Navigational Listening

Navigational-Listening2

By Judith E. Glaser | psychologytoday.com
Published: February 28, 2014

Put conversational intelligence to workNavigational-Listening2

Navigational listening is the most powerful tool for influencing others and creating transformation—perhaps, at times, more powerful that speaking. This highest and most expansive form of listening engages us with others in a spirit of co-creation

Many of us fall into listening habit patterns that stop us from engaging deeply with others. Instead we become we become addicted to being right—entrenched in positional thinking, defending what we believe without acknowledging other perspectives. By trapping us in thoughts from the past and locking us into conflicts, these habit patterns prevent us from generating new thinking and connecting with others in authentic, personal, powerful, and co-creative ways.

The listening mind is never blank or impartial. What we hear is influenced by our history—events, relationships, and experiences—and by our physical and emotional states. Feeling tired, angry, or stressful predisposes us to selective listening. Also, the speaker’s voice, dress, demeanor, mood, appearance or attitude can affect what we hear. And we may be so preoccupied with external things that we don’t listen at all.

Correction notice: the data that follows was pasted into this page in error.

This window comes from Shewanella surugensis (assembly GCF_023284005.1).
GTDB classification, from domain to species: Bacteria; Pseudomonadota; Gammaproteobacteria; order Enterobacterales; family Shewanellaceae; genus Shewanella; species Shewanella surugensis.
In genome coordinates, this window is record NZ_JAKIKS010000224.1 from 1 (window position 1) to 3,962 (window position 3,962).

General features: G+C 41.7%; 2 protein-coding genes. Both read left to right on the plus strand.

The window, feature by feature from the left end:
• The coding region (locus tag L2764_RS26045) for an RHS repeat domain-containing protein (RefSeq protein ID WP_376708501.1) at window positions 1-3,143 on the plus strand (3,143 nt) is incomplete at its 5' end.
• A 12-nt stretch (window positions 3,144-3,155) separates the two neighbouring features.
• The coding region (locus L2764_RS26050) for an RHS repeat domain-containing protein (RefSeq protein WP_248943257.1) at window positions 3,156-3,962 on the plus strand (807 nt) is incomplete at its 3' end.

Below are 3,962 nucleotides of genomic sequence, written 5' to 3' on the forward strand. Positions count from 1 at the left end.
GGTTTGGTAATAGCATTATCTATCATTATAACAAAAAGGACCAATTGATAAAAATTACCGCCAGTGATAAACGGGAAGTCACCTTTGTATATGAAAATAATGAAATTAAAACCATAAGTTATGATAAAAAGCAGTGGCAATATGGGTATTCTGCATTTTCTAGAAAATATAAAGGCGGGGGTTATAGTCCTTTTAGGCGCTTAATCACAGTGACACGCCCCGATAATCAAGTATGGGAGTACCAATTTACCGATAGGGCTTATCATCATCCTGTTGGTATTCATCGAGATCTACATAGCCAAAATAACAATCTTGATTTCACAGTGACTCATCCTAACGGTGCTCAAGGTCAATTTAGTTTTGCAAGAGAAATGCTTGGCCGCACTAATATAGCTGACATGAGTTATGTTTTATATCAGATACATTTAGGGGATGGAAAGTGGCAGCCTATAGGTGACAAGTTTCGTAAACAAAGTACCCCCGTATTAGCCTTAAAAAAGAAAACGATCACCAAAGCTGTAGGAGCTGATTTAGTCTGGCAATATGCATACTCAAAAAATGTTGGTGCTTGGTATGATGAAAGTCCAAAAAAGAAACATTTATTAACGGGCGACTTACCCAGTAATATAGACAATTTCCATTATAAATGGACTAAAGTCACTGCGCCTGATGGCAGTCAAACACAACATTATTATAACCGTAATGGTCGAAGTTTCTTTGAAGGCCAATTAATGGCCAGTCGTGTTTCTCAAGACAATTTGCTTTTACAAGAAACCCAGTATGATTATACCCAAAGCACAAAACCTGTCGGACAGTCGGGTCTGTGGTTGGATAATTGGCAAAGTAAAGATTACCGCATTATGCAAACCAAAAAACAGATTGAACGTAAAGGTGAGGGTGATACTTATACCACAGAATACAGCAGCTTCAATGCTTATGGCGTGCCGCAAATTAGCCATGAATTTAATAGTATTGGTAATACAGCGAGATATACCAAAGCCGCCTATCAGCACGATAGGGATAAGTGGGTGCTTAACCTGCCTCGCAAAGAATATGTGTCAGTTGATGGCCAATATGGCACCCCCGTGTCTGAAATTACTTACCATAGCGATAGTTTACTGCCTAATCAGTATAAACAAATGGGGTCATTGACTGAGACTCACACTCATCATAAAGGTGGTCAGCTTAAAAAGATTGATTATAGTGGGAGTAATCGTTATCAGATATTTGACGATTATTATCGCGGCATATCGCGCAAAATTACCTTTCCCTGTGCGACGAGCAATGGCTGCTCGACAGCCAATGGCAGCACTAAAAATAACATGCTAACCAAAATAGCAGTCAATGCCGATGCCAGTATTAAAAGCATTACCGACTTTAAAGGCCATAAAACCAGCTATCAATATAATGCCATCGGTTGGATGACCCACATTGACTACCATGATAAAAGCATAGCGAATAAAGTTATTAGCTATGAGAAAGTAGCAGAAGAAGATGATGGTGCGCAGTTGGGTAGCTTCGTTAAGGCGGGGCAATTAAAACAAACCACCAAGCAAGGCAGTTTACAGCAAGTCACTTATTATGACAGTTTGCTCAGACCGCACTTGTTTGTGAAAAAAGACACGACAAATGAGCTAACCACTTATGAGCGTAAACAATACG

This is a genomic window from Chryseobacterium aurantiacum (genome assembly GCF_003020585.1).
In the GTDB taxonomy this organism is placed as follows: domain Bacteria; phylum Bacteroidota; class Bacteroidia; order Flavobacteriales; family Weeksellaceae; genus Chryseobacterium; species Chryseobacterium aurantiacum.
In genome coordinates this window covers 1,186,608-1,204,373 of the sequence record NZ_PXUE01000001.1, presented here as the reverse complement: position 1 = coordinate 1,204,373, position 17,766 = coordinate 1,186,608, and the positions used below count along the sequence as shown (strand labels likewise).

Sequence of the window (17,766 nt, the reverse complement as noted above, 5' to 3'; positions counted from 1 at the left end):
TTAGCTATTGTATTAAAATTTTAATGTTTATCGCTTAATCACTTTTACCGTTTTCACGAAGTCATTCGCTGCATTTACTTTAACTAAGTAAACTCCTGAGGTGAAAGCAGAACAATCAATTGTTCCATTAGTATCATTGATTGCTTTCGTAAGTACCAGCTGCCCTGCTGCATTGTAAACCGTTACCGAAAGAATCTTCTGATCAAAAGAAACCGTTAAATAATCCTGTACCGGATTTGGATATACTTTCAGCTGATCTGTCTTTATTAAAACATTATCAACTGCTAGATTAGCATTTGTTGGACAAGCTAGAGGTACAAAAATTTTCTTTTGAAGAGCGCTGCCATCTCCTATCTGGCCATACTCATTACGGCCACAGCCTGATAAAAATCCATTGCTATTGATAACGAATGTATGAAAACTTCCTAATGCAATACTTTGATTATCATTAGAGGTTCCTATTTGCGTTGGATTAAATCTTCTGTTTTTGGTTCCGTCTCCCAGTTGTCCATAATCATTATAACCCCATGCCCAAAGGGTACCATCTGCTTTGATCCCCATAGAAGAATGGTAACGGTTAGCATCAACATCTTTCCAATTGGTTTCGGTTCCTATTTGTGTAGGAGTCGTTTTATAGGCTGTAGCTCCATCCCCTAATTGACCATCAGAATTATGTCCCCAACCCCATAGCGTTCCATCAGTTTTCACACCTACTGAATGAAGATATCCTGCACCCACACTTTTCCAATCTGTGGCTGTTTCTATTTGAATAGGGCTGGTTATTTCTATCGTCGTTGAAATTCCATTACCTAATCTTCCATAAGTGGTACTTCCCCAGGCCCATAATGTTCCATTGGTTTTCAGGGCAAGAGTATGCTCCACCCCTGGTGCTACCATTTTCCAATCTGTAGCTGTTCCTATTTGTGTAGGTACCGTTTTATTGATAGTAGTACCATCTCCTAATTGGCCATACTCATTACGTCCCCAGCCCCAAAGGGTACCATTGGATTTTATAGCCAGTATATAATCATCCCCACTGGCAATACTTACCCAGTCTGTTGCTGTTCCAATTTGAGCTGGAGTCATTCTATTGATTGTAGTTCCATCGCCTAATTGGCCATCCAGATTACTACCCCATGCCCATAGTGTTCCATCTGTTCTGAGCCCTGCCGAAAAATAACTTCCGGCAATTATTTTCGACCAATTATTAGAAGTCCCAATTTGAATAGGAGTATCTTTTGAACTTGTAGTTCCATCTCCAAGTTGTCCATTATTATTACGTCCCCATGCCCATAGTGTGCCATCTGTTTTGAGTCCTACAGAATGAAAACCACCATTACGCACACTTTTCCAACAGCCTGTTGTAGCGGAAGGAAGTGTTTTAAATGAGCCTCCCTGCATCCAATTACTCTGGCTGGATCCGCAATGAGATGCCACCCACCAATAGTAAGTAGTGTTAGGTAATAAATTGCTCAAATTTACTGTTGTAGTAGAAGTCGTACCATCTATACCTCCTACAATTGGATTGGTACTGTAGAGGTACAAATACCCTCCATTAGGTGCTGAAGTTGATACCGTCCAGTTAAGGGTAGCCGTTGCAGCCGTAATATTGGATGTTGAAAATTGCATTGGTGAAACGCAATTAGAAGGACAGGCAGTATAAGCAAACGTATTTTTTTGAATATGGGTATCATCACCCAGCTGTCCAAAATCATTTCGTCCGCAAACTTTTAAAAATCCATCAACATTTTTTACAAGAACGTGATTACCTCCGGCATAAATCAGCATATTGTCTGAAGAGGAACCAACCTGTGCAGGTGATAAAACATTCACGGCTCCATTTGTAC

Three Levels of Conversations

There are three levels or types of conversations, each with its own purpose – and each requires its own pattern of listening:

Level 1 Conversations: Inform. This transactional conversation involves an exchange of information. The goal is to confirm what you know and to align your meaning with others. There’s a give and take of information, as people share and confirm information. When we fall into Face-value Listening, we confuse fact with interpretation. Rather than informing each other and confirming what we each know and validating our information, we add our assumptions and interpretations—architecting two different views of realty, which then opens the door for conflict and misunderstanding.